Back on the hard top for a while brought us into Menzies. A quick refuel at the roadhouse, interestingly covered (totally) in licence plates. The boys chatted up a local who was painting the outside of her house whilst they waited for the pub to open! Quick beer with David and Laura before they departed our company to spend a night in Kal before heading back to the Big Smoke. We were down to 3 – Malcolm, Michael (Leyland Brothers ?!) and Trish. Off we went to Lake Ballard. There we found a little sandy hollow looking out across the lake toward the surreal hill jutting out of the lake bed to pitch our camp. We scrunched out on to the salt flats to get a closer look at the sculptures by Anthony Gormly and met up with a camera crew taking tourist photos for the Menzies Shire tourism promotion. Amazingly they asked us to ‘pose’ for them, so lookout, we could be in the tourist literature and their website. Malcolm baked a great chocolate cake in the camp oven that night which we thoroughly enjoyed.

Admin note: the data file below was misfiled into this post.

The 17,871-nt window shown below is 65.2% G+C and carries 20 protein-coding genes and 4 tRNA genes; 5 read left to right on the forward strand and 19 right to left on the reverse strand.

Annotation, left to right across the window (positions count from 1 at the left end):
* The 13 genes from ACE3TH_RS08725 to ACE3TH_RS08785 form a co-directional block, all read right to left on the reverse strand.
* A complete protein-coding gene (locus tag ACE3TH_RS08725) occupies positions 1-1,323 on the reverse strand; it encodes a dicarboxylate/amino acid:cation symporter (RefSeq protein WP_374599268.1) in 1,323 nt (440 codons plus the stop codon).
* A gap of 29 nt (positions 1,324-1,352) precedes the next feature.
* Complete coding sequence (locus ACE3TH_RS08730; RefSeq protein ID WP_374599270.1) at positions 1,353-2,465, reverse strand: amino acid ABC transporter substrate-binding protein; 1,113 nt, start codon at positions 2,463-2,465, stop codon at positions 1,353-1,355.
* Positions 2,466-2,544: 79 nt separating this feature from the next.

29/09 Wednesday we signed all future Talent Rights away to the film crew and set off to get another bush pub crossed off the list at Agnew. Headed N towards Mt Ida and stopped for a panoramic view of Lake Ballard from Snake Hill. Many old mine workings alongside the road and came across a one and a half metre goanna (bungarra) waddling across the track. It didn’t run away (or sign its talent rights away) when we approached to take photos. Carried on a minor track to Ida valley homestead, not deserted but very isolated. A narrow straight track lead out, which was mostly smoother than tarmac. A bustard walked across the road in front of us and a number of feral donkeys brayed loudly as they ran off. There are many operating wells between Ida and Sturt homesteads. We picked up the tourist Agnew Loop at the Agnew road and headed NW to Agnew Hotel stopping at various points of interest at Doyles well, Poison Creek, Lawley (once 8000 population, now only a few bits of rubble and the old Police Station remain) and Lawley cemetery. Pulling in at the Agnew Hotel for a beer and to get The Book autographed, the landlord commented on Malcolm’s parking style (reversing in). Malcolm informed him where that he was taught to drive it is the way you are taught to park!! Only a couple of miners (who are also made to reverse park – BHP) and a couple of prospectors there. We left to set up camp at Wanjarri, after the signing of the book (2 down, 43 to go) but decided it was too late in the day so we headed back to pick up a small track across to the Goldfields Highway.